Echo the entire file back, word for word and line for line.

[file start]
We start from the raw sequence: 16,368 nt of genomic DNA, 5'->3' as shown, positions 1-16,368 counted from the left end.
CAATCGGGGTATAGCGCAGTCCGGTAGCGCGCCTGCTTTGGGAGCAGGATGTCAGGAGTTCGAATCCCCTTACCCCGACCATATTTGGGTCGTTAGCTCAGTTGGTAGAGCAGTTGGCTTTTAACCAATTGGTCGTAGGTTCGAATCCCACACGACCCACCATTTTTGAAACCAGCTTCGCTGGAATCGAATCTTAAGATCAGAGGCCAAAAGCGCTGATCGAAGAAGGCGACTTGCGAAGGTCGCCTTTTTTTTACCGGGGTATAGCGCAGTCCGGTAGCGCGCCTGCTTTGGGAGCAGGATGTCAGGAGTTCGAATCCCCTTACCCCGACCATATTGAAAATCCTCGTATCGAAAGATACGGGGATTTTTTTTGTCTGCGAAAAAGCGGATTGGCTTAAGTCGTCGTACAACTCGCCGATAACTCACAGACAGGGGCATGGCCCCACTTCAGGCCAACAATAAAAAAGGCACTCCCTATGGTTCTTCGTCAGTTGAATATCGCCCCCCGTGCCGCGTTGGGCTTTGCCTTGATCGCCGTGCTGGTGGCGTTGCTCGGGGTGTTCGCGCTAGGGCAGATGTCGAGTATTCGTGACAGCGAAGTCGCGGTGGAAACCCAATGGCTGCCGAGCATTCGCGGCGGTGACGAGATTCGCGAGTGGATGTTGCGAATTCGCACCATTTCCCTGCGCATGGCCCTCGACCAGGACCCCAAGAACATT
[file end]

We start from the raw sequence: 16,368 nt of genomic DNA, 5'->3' as shown, positions 1-16,368 counted from the left end.
CAATCGGGGTATAGCGCAGTCCGGTAGCGCGCCTGCTTTGGGAGCAGGATGTCAGGAGTTCGAATCCCCTTACCCCGACCATATTTGGGTCGTTAGCTCAGTTGGTAGAGCAGTTGGCTTTTAACCAATTGGTCGTAGGTTCGAATCCCACACGACCCACCATTTTTGAAACCAGCTTCGCTGGAATCGAATCTTAAGATCAGAGGCCAAAAGCGCTGATCGAAGAAGGCGACTTGCGAAGGTCGCCTTTTTTTTACCGGGGTATAGCGCAGTCCGGTAGCGCGCCTGCTTTGGGAGCAGGATGTCAGGAGTTCGAATCCCCTTACCCCGACCATATTGAAAATCCTCGTATCGAAAGATACGGGGATTTTTTTTGTCTGCGAAAAAGCGGATTGGCTTAAGTCGTCGTACAACTCGCCGATAACTCACAGACAGGGGCATGGCCCCACTTCAGGCCAACAATAAAAAAGGCACTCCCTATGGTTCTTCGTCAGTTGAATATCGCCCCCCGTGCCGCGTTGGGCTTTGCCTTGATCGCCGTGCTGGTGGCGTTGCTCGGGGTGTTCGCGCTAGGGCAGATGTCGAGTATTCGTGACAGCGAAGTCGCGGTGGAAACCCAATGGCTGCCGAGCATTCGCGGCGGTGACGAGATTCGCGAGTGGATGTTGCGAATTCGCACCATTTCCCTGCGCATGGCCCTCGACCAGGACCCCAAGAACATT